eWEEK at 30: Apple Redefined the Smartphone as a Fun-to-Use Device

 
 
By Michelle Maisto  |  Posted 2014-02-15 Print this article Print
 
 
 
 
 
 
 


When they saw the iPhone, they scrapped everything.

The phone Google was planning to introduce, code-named Sooner, could do a host of things the iPhone couldn't—including connect to a store full of mobile applications and run software that could also run on any other smartphone, tablet or yet-to-be-created device. But compared with the iPhone, it was ugly.

"[Andy] Rubin and his team, along with partners HTC and T-Mobile, believed consumers would care more about the great software it contained than its looks. This was conventional wisdom back then," wrote Vogelstein.

The iPhone proved that people wanted both. Further, it made them realize that if something worked well but wasn't pleasurable to use—even if something complex by nature felt complex to use—that was bad design.

Products like the Nest thermostat are the result of Apple teaching people to think: I'm having a bad experience; this could be done better.

"That wasn't just the iPhone. Apple established that first with the Apple II. That was Jobs' passion, that technology should be the servant, not the master," said Gottheil.

"Think of the iPod. There were portable MP3 players before the iPod, but you had to know how to convert your CDs to MP3s and all that. And Jobs said no, it's absolutely not the user's job to have to figure out how to operate it."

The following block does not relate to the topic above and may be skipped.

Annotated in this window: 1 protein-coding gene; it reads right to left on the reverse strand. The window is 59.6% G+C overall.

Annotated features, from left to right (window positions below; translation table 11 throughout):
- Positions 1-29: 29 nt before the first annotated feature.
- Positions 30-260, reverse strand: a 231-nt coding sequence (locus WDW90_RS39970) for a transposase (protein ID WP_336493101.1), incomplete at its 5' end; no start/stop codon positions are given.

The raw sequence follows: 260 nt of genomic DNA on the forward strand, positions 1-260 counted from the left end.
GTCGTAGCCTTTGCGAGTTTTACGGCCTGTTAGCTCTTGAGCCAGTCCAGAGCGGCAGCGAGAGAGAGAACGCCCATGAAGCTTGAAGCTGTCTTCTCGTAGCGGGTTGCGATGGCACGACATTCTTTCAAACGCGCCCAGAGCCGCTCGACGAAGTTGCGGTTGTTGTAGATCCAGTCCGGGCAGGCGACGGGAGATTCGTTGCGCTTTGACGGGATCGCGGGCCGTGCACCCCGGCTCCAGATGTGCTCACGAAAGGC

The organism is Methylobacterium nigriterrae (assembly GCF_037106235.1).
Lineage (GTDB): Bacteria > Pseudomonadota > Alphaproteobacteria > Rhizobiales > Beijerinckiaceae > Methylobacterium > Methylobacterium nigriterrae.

Sustaining the Apple Mojo

With time, the iPhone's growth numbers have slowed, in part because of Samsung and in part because there are only so many people on the planet—or at least so many people with the income to support an iPhone.

Jobs' successor, Tim Cook, has said he expects China to become Apple's number-one market. "It's a watershed day," Cook said in a televised Jan. 15 interview, as the iPhone 5S became available to China Mobile's 760 million customers.

"Apple makes compelling products, with high prices and good margins. But that's not a recipe for enormous market share," said Jackdaw's Dawson.

That recipe may also not hold up in China, where "it's a completely different set of demographics," says TBR's Narcotta.

"You can see the challenges they're facing, when Apple has a $700 device against a $200 Samsung device. Apple has to somehow transfer its caché and mojo to entice customers into their ecosystem. But is it worth the premium? That's ultimately the question," Narcotta continued.

In addition to Samsung, Apple faces a formidable rival in Lenovo, which is currently the second-largest smartphone seller in China. On Jan. 29, Lenovo expanded its global reach by purchasing Motorola Mobility from Google.

"Even without Motorola's relationship and patents, Lenovo—well, let me put it this way," said Narcotta. "We have these graphs that show year-to-year growth comparisons [in China], and Lenovo is what I call the graph wrecker. There's this tight group that has consistent growth, and then there's Lenovo's way over on the right, with like 400 percent growth, Narcotta observed. "Their brand strength is pretty amazing."

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